First of all, almost all of the problems I’ve had with SVN have been caused by the scripts used to send commit emails. My favorite problem is when you commit a lot at once and the script simply dies because various parts of the email infrastructure aren’t equipped to deal with “a lot” of message length (i.e., 10s of megabytes or more).
Version 2.0 of the commitmessage python scripts has an option called
summaryThreshold which can cope with this. I suggest you install and use it, which I just did.
Now, during the installation process, I had a hickup. I tried to test the new script as follows:
sudo -u www-data ./post-commit /var/lib/svn/REPO 1
and it worked. Great! Then I tried to commit something new, and it hung for a long long time before eventually causing the SVN client to core dump (very classy; my other big complaint about SVN is that the client will often dump core and terrify me when the server is actually doing just fine). I have WebSVN configured for my REPO, so I went to have a look. To my surprise, the “author” category was blank for some of my commits, including the most recent ones. When I tried to invoke the post-commit script manually, it would only succeed if given a revision number for which there is an author.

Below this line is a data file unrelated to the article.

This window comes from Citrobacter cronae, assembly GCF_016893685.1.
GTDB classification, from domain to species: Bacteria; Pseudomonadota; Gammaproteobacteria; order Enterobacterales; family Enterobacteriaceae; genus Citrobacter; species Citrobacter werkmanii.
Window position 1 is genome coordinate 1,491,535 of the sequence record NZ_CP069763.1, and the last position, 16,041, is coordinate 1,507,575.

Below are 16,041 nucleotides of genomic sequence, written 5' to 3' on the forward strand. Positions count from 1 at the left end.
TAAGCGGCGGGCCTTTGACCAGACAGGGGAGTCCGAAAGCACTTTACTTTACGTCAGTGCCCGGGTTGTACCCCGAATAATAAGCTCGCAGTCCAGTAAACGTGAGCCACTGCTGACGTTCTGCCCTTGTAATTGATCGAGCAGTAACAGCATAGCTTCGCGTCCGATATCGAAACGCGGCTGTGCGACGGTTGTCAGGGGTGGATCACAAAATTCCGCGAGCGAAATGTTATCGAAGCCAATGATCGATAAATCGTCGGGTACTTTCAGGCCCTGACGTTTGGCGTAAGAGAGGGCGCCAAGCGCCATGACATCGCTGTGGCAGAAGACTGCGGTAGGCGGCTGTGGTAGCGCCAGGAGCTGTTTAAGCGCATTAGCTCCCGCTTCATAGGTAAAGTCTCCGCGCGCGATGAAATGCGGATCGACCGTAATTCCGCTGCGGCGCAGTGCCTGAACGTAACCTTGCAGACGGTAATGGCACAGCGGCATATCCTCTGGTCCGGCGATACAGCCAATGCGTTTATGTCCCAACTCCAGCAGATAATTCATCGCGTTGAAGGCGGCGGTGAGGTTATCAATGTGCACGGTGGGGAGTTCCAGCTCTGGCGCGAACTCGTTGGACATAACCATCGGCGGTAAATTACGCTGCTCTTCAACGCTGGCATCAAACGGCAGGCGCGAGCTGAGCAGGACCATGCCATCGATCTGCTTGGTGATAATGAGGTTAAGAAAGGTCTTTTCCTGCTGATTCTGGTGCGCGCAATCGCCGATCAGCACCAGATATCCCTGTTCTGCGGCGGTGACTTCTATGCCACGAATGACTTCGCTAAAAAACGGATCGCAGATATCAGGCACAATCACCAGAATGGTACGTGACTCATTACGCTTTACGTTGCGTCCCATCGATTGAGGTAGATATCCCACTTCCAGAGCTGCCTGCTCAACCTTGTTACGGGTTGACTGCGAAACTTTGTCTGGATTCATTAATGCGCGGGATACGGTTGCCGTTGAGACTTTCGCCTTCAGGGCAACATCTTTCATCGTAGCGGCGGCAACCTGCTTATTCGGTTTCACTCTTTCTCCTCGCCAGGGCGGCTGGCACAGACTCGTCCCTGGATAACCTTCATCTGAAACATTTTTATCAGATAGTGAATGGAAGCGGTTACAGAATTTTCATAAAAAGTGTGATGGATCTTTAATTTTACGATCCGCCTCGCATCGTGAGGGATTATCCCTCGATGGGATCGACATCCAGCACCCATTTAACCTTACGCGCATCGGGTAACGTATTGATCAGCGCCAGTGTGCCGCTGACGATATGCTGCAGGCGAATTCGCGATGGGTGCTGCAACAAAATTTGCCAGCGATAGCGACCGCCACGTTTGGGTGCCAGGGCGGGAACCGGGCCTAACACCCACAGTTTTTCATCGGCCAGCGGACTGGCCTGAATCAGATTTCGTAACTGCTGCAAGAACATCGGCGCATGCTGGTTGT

The SVN FAQ told me about situations where there is no author for a commit. This happens when anonymous commits are allowed, since it’s impossible to tell who the author is. It turns out I had anonymous commits enabled, as I was working with a toy repository. So, if
*=rw exists in the
access file, meaning anybody can read or write to the repository, then SVN does not keep track of an author. The commit script cannot cope with this. I have no solution other than to enable access control, which is what I really want anyways, so no big deal.